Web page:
STAND YOUR GROUND - One thing is certain: If Kyle Rittenhouse had listened to Johnny Cash, and left his gun at home, Joseph Rosenbaum and Anthony Huber would still be alive today.
At age 17, Rittenhouse probably shouldn't have had a gun at all, though the defense was able to get the illegal gun possession charge dropped on a technicality. Indeed, Rittenhouse should have gone the next step and kept his whole body at home that August night in 2020, as the Antioch, Illinois teenager only made the drive across state lines to Kenosha, Wisconsin to live out his far-right cowboy fantasies of intimidating Black Lives Matter protesters with his showy AR-15. Instead, the now-18-year-old man is on trial for murder, having found exactly the kind of conflict that's entirely predictable when you go waving a gun at protesters. And there's a very chance he will be acquitted — despite the idiocy of his actions — because he's claiming "self-defense."
The same can be said of Greg and Travis McMichael, father and son, as well as their neighbor, William Bryan, all of whom are on trial right now in Georgia for the killing of Ahmaud Arbery, an unarmed Black jogger who was chased down by three white men last year. The men filmed themselves arguing with and then shooting Arbery dead. They, too, are now claiming "self-defense."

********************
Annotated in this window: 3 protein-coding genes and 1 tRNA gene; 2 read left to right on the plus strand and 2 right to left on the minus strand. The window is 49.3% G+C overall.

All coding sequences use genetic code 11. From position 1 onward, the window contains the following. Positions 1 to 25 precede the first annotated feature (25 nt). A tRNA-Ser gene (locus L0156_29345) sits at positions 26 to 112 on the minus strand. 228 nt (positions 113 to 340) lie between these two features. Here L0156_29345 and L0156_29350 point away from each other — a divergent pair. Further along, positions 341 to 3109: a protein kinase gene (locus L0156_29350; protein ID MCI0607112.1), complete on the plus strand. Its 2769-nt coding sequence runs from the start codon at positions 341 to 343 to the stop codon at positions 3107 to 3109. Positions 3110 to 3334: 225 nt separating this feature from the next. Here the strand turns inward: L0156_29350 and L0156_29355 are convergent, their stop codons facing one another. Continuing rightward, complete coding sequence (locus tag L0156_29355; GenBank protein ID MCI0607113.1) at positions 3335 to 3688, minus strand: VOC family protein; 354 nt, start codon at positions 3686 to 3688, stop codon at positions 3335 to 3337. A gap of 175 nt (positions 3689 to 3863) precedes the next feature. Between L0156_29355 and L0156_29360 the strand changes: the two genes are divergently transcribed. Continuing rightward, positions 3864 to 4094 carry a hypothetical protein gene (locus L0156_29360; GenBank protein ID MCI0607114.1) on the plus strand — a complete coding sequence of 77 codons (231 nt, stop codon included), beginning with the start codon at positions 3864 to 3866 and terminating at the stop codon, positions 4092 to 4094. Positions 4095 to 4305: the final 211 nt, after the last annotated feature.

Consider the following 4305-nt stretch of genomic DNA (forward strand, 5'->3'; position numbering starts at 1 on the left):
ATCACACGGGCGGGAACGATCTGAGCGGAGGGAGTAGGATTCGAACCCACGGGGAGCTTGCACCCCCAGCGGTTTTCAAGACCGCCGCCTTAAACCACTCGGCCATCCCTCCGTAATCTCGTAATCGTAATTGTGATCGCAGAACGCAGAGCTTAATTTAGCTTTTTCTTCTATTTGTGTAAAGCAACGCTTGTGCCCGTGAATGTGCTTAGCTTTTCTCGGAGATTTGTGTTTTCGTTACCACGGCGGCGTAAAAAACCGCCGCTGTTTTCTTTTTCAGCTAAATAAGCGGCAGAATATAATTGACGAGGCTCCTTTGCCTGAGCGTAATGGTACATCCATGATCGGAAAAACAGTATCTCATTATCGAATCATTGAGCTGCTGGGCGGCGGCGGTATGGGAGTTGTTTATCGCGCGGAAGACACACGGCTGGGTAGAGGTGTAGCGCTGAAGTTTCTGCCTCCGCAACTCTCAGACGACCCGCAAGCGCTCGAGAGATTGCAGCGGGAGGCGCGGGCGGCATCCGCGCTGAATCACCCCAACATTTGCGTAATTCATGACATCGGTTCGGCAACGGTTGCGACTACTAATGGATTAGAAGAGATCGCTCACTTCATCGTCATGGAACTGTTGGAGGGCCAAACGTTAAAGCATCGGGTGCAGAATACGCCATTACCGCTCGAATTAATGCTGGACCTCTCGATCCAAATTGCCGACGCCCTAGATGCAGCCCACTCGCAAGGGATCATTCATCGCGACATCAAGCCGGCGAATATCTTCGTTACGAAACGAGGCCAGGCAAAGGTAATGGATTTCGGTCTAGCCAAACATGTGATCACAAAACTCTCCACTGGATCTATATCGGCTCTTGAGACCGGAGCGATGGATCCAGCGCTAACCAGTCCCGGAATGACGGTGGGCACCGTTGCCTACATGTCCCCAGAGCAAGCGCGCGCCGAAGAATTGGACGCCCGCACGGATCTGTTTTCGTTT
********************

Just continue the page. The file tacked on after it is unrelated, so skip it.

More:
McMichael took the stand on Wednesday to claim that he was justified because he tried to "deescalate" the situation, even though he admits he chased Arbery through the neighborhood in a truck and when that didn't work to get Arbery to acknowledge him, brandished a gun at him. He claims Arbery tried to take his gun, and complained from the stand, "He was all over me, he was still all over that shotgun and he was not relenting."
Arbery, of course, cannot claim to have been acting in self-defense — because he is dead.
In both cases, the prosecution is arguing that it was not the shooters who were engaging in self-defense, but the victims — that they were trying to disarm dangerous men, who used that as a pretense to kill them. In both cases, the shooters wept on the stand in self-pity, clearly outraged and shocked that they are facing even the possibility of punishment for killing men they should have never tangled with in the first place. They're banking on what conservative David French notes in The Atlantic is the "narrow nature of the self-defense inquiry" that only looks at whether the person reasonably believes he's protecting himself from serious harm in the moment. But that defense allows people to "escape responsibility for killings that are deeply wrongful in every moral sense," French argues, as it erases all the aggressive behavior that caused the conflict to happen in the first place.
The narrow reading of the law aside, in the cultural sense, there is nothing sensible about viewing these killings through the lens of "self-defense."
In both cases, white men hopped up on cowboy fantasies went out looking for trouble. When you want trouble, it's easy to find, especially if you go around chasing people and waving guns at them. These are not situations most people imagine when they think of self-defense, which is where you are minding your own business and someone attacks you. In both cases, if the shooters had not sought out conflict, they would have killed anyone.